By Wellington “Duke” Reiter, Founder and Executive Director, Ten Across
Several months ago, I had the privilege of hosting Dr. Robert Bullard on the Ten Across in Conversation podcast where we discussed Envisioning a Just Future for All. Our conversation focused on environmental justice and how it has been unequally distributed in the U.S. Of course, there is no one more qualified to speak on this topic, especially as it applies to locations within the Ten Across geography.
I was recently reminded of this as I watched Dr. Bullard calmly walk a national television audience through the tragic case of contaminated—and then simply unavailable—water in Jackson, Mississippi, the state capitol. While there has been much discussion of malfunctioning pumping stations and decades of disinvestment—both of which are real concerns—the core issue is long-standing racism and the associated policies and practices that led to this monument to inequity. While the evidence is abundant and difficult, in the course of the interview, Dr. Bullard maintained an unshakable focus on what must be done in both the short and long-term. Most importantly, he did so in a manner that quietly educates while insisting that we start doing better by all people…and now.
I was delighted to see the New York Times profile Dr. Bullard this week, an indication that people are indeed listening. In addition to the environmental degradations that have been visited upon black and impoverished communities for generations, he has also challenged the negative by-products of transportation infrastructure as it was imposed upon many cities—most frequently, the neighborhoods and people with the least capacity to resist. Thanks to Dr. Bullard’s efforts, the Biden Administration’s Bipartisan Infrastructure Law includes resources for remedying some of the inequities generated by poorly conceived highway placement. This is further backed up by the Justice40 initiative which expressly embraces environmental justice in the process. Dr. Bullard’s fingerprints are all over it.
As the Ten Across initiative uses the U.S. Interstate 10 as an armature for showcasing a number of challenges that are central to the future of the country, it is incumbent upon us to address the impacts of this massive artifact when the conditions warrant. Right in Dr. Bullard’s backyard, one can most profoundly see the legacy of the I-10 as it crashed through places like the Fifth Ward, producing predictable results in the process. For those seeking a compelling narrative detailing how this all came to be, I cannot recommend Kyle Shelton’s study more highly: Power Moves: Transportation, Politics, and Development in Houston. And just last weekend, the New York Times offered an opinion piece by Adam Paul Susaneck featuring the stranglehold highways have had on downtown Houston and/or the barriers they intentionally presented to certain communities.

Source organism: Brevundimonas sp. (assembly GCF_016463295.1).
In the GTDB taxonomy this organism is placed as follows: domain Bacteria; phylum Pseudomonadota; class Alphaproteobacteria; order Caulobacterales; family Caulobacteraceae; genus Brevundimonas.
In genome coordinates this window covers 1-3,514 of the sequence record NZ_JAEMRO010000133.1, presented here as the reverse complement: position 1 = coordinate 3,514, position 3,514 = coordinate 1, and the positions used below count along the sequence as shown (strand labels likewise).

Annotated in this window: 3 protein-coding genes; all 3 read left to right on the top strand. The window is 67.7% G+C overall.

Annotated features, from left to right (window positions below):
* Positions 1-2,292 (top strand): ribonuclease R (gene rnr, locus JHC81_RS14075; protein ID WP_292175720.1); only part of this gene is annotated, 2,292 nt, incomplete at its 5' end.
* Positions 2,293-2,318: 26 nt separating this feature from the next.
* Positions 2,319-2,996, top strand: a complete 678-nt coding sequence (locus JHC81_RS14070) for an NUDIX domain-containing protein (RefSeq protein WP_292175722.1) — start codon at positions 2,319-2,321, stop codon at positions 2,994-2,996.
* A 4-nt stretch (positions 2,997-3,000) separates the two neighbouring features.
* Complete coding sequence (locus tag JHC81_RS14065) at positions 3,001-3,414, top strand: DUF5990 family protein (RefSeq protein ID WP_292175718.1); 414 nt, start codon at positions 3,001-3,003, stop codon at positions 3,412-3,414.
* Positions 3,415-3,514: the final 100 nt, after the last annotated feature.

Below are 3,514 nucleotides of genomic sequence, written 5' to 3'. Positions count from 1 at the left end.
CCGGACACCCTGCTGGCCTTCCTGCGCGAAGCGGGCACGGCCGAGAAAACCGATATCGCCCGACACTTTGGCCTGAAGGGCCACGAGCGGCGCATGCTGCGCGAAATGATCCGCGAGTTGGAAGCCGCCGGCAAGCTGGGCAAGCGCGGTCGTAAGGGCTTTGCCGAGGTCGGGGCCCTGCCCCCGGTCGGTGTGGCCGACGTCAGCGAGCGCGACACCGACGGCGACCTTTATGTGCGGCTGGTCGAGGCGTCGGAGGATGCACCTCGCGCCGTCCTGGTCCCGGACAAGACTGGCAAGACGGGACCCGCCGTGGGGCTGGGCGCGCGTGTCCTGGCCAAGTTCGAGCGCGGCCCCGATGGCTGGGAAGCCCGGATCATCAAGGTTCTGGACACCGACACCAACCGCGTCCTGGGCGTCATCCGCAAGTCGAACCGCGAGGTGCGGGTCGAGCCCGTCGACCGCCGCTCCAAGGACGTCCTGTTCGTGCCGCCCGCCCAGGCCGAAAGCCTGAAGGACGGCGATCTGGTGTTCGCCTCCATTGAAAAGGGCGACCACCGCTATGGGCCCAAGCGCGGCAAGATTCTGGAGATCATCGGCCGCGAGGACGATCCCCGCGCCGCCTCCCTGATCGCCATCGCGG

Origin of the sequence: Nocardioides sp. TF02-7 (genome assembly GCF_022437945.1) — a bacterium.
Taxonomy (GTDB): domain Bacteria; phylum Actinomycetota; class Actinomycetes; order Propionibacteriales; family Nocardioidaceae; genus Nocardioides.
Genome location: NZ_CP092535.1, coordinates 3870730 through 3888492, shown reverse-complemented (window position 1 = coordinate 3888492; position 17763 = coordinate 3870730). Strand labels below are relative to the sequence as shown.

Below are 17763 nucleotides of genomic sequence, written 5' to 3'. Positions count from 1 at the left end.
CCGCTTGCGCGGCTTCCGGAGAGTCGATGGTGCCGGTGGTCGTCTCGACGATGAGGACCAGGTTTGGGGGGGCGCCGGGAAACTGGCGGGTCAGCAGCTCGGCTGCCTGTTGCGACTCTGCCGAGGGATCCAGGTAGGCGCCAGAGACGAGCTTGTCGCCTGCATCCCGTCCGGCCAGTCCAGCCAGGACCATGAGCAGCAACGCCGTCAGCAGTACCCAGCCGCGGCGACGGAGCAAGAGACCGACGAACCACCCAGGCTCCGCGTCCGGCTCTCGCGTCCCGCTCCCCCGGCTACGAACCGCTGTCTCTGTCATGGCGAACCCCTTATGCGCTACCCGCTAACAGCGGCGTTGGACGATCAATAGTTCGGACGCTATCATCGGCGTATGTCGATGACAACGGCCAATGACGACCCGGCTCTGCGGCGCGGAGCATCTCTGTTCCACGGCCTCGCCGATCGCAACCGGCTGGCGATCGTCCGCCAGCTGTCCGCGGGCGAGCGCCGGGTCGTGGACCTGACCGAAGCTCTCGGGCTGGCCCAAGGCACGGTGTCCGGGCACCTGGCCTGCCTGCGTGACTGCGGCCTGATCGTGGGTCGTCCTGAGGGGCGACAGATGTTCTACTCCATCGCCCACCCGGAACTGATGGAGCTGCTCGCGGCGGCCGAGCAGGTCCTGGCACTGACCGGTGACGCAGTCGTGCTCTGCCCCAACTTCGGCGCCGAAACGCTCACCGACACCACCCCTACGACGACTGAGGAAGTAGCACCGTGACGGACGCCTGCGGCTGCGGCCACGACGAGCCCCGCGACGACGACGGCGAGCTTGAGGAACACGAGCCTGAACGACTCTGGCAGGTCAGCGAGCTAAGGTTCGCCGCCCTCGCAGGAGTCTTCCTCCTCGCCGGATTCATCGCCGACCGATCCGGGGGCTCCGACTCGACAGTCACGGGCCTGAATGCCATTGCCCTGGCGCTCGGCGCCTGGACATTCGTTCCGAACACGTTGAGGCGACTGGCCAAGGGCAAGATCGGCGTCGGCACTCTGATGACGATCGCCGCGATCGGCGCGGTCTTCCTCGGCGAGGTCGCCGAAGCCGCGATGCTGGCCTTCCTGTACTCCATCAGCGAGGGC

We are in a time of great opportunity, one where we have incredible resource and data to help us course correct and re-envision a more just and equitable future. With everything about infrastructure, mobility, energy, and personal mobility in flux, now would be the right time to make the much-needed corrections Dr. Bullard has rightly been insisting upon.
The question is will we.
Join us at our upcoming summit “The Future is Here” in Houston January 10-12, 2023 where we’ll be hosting an important panel discussion with esteemed experts on the topic of Restitching American Communities Bringing an Equity and Environmental Lens to Infrastructure. Learn more
Envisioning a Just Future for All with Robert Bullard, Interviewed by Wellington “Duke” Reiter, Ten Across Conversations podcast
“At 75, the Father of Environmental Justice Meets the Moment” by Cara Buckley, New York Times
Power Moves: Transportation, Politics, and Development in Houston by Kyle Shelton, University of Texas Press
Opinion: Mr. Biden, Tear Down This Highway by Adam Paul Susaneck, New York Times